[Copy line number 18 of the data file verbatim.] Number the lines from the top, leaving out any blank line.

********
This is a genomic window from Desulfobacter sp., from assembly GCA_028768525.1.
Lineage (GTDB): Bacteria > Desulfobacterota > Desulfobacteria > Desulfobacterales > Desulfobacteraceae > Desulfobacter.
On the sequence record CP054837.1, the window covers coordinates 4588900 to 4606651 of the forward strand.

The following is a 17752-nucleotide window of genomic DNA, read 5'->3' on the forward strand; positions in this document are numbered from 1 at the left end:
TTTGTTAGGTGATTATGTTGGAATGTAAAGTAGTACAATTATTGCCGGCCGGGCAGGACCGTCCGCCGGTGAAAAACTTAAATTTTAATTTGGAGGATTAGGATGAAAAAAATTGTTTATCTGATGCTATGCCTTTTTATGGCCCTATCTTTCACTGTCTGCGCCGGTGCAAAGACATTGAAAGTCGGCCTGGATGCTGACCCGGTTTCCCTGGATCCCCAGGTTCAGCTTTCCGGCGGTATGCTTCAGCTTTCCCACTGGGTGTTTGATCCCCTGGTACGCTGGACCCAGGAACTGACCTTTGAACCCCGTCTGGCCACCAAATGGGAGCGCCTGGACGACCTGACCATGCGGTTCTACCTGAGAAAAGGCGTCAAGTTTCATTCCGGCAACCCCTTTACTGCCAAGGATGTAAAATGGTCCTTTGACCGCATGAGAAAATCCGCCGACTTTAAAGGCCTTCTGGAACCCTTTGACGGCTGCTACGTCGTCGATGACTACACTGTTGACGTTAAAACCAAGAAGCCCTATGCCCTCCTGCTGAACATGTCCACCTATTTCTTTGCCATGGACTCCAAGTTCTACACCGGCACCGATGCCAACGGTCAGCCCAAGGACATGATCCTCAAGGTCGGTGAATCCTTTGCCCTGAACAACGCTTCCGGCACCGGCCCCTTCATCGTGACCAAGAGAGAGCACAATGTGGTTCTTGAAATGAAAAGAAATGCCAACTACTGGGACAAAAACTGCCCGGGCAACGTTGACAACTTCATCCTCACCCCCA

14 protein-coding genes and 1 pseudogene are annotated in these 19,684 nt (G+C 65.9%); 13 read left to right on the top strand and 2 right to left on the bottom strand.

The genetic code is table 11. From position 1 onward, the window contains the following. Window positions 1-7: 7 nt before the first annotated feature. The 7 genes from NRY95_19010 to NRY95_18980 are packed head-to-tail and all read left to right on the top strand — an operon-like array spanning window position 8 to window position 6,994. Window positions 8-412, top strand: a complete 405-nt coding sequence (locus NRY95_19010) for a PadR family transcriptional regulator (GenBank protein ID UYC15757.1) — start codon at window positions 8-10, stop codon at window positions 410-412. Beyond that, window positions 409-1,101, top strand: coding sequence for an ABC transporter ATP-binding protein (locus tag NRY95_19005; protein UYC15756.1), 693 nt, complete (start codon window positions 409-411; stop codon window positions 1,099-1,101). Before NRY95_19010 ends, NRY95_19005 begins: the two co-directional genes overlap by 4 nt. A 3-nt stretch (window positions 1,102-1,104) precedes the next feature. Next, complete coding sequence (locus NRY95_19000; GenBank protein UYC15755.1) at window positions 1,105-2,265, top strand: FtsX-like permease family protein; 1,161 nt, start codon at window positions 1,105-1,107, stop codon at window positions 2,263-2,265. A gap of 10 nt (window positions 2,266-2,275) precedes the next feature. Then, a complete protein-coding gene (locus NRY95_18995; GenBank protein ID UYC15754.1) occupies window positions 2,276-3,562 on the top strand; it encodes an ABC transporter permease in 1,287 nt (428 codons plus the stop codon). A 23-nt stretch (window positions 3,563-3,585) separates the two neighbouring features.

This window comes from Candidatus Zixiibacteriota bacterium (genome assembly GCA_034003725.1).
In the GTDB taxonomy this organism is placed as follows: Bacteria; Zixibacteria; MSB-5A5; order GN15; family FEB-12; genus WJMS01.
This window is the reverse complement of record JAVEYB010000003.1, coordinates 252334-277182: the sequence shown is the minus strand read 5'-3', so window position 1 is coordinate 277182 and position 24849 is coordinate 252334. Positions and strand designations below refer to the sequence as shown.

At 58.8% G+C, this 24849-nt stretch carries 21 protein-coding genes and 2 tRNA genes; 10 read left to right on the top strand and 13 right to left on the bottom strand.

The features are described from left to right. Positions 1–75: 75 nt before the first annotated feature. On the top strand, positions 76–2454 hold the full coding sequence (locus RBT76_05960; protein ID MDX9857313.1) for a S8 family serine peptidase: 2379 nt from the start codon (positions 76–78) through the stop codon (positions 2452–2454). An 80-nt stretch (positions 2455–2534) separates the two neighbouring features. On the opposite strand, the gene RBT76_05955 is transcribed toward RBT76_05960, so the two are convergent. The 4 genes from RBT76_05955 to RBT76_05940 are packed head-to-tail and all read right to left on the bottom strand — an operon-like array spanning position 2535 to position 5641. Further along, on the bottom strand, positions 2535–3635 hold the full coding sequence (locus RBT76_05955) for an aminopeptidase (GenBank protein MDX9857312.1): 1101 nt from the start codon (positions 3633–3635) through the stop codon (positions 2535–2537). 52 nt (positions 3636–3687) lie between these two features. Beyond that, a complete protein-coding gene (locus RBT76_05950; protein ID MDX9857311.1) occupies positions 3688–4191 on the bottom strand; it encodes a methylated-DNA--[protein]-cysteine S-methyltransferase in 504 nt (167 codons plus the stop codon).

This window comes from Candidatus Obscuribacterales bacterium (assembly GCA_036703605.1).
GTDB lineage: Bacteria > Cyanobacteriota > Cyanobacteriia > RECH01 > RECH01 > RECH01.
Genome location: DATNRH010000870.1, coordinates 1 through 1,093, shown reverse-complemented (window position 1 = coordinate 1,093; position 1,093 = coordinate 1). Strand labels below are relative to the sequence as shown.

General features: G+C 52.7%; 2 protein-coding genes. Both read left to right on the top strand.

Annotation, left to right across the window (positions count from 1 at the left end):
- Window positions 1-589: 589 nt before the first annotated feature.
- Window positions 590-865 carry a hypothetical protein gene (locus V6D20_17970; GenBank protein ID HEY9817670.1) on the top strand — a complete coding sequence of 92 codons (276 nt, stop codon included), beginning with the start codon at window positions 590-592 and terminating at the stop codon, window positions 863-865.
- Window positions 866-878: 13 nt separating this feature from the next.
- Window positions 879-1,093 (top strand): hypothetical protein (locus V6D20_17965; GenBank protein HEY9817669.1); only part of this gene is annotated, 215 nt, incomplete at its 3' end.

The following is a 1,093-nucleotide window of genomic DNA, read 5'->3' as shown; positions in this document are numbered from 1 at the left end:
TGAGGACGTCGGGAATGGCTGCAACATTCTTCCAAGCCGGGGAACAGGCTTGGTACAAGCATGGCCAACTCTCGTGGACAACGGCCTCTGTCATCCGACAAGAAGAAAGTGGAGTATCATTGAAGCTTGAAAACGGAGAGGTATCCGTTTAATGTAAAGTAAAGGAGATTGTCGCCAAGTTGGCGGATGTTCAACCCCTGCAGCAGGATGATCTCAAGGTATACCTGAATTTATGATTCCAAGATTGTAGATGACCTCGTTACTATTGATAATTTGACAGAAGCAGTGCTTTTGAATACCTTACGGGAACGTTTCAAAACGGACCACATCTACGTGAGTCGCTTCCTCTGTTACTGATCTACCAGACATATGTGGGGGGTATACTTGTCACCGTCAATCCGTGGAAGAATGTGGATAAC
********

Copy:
- Window positions 1-589: 589 nt before the first annotated feature.